Meanwhile, "we're trying to be very careful that issues like unemployment, health and water privatisation are kept in view" as well as constitutional issues. The Scot­tish economy is in a dire state, Clarke says. "There has been closure after closure in every field. I used to repre­sent a steel and mining area. We no longer have any steelworks or any pits." Labour has to keep pushing its vision of a "modern industrial Scotland", maintain the pressure over the welfare state and assert itself as "the leading organisation which has been fighting water pri­vatisation" – which, unlike in England where water privatisation passed off with barely a squeak in 1989, has sparked a major public controversy.
Clarke is confident that Labour can be at the forefront in all this campaigning, although he admits that there was a small blip in its water privatisation efforts a fort­night ago after a furore followed his being misinterpreted on Labour's plans for bringing privatised Scottish water back into public ownership. This weekend's Scottish par­ty conference is expected to back calls for water to be re­turned to the public sector, a prospect which Clarke is "very happy" to accept.

The spectre haunting Labour in all of this is, of course, its response to popular antipathy to the poll tax after 1989, when Labour caution was wide­ly seen as benefiting the SNP and Militant. Now as then, the SNP and Militant are doing what they can to take on Labour in its urban heartlands, with Militant, now firm­ly outside the Labour Party as an electoral rival, making significant gains in council by-elections.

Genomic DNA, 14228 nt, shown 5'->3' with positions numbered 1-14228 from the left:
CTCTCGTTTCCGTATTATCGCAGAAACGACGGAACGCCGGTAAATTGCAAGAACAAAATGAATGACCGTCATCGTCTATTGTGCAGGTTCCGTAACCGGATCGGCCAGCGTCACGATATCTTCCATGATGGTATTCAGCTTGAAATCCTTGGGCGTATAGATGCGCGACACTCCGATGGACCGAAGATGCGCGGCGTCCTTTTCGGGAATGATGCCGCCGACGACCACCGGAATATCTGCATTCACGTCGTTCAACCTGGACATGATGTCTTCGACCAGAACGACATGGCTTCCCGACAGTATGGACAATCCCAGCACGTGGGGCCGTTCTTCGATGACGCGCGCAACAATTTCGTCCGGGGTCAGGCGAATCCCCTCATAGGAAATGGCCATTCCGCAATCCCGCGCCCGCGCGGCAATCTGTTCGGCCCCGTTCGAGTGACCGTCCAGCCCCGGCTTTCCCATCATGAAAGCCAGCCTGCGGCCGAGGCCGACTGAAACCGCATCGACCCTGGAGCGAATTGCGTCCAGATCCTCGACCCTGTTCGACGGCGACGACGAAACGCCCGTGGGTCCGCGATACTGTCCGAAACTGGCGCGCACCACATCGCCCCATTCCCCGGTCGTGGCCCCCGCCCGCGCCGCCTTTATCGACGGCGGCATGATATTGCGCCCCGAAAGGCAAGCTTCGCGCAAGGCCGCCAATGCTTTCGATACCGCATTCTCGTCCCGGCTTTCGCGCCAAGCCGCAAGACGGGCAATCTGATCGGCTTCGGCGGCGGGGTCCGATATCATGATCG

Clarke clearly believes that the best way to deal with the danger of being outflanked on the left is to insist that Labour is the only party that can actually make a difference. "The party in Scotland is very keen that we keep our separate identity as the biggest party in Scot­land, the opposition, the alternative government, the only party that can deliver a Scottish Parliament."

Militant, he says, has "done well" in taking council seats from Labour and "should be taken seriously". "Be­cause of the attacks by the Tory Government on local government, it's very easy to condemn local Labour coun­cils and the Militant is very good at that. Without being complacent about the genuine concerns of ordinary work­ing people, we have to make it clear that Militant cannot deliver."

One of Labour's problems is that it is seen as the es­tablishment in much of Scotland. Another, related, prob­lem is that it has a very small membership in Scotland by comparison with its electoral support. According to of­ficial Labour Party statistics, the average membership of a Constituency Labour Party in Scotland is 283, com­pared with 440 in the UK as a whole.

"It makes a very strong case for a mass party," says Clarke, while stressing that there are some very active CLPs with large memberships. "I'd like to see the mod­ern Labour Party in Scotland taking over the role that the Co-op had in an earlier day, when everyone went to the Co-op and it was a real part of the local community.”

Clarke is a Catholic – his opposition to abortion has made him unpopular with feminists – and his Monklands West constituency, centred on the town of Coatbridge, consists of the Catholic part of the area covered by Mon­klands council (the Protestant part, Monklands East, is represented by John Smith).